For years, US diplomats have held peace talks with the Taliban in Qatar, where the extremist group opened a political office years ago to build relationships with the wider international community. In addition, the US military is firmly established at Al Udeid Air Base outside of Doha, which now serves as a middle station for tens of thousands of Afghans who have been evacuated.

By settling in Doha, US diplomats will be able to keep a close eye on their two top priorities in Afghanistan: dealing with the refugees and trying to control the Taliban.

The two could prove to overwhelm a diplomatic system already strained by the need to revamp one of the most legendary American missions in a generation after being caught off guard.

Mr Blinken set a resolute tone on the subject of diplomatic retreat and reminding Americans of the cost of war.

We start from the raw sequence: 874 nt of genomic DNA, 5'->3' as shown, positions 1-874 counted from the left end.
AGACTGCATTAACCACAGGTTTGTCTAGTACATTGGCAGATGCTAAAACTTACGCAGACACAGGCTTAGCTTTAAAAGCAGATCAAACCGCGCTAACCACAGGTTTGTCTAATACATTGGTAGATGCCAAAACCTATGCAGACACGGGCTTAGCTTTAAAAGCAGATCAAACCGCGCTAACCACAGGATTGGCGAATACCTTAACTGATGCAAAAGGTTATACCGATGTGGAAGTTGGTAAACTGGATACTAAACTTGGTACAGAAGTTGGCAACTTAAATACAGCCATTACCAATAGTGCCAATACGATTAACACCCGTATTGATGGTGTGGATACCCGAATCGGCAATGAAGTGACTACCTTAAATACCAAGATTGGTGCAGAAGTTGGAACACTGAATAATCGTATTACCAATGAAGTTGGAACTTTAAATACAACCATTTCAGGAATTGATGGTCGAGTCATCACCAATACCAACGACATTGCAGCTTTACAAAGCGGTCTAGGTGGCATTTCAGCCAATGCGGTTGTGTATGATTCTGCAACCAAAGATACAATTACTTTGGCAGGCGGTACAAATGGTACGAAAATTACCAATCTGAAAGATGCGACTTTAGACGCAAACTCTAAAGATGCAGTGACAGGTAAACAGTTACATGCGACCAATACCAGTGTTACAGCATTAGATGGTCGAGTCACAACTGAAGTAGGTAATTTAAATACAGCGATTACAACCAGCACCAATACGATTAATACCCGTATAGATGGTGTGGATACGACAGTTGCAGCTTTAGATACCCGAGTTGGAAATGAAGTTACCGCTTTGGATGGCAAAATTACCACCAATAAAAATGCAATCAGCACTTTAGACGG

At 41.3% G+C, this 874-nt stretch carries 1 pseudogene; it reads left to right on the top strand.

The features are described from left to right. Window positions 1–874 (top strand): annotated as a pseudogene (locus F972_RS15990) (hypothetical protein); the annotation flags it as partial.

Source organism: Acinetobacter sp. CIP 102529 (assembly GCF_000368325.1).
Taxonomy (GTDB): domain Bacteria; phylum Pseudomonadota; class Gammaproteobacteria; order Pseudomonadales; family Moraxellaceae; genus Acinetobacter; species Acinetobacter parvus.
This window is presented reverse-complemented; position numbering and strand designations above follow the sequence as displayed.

“America’s work in Afghanistan continues,” he said, adding that the State Department was moving forward with plans to regroup.

America’s longest war, with its losses and the resources invested in it over the past 20 years, “requires thought,” Blinken said.

“We must learn the lessons and allow those lessons to shape the way we think about fundamental issues of national security and foreign policy,” he said. “We owe it to future diplomats, decision-makers, military leaders, the military. We owe it to the American people.

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Newsrust - US Top News: Blinken says US diplomats have left Kabul
Blinken says US diplomats have left Kabul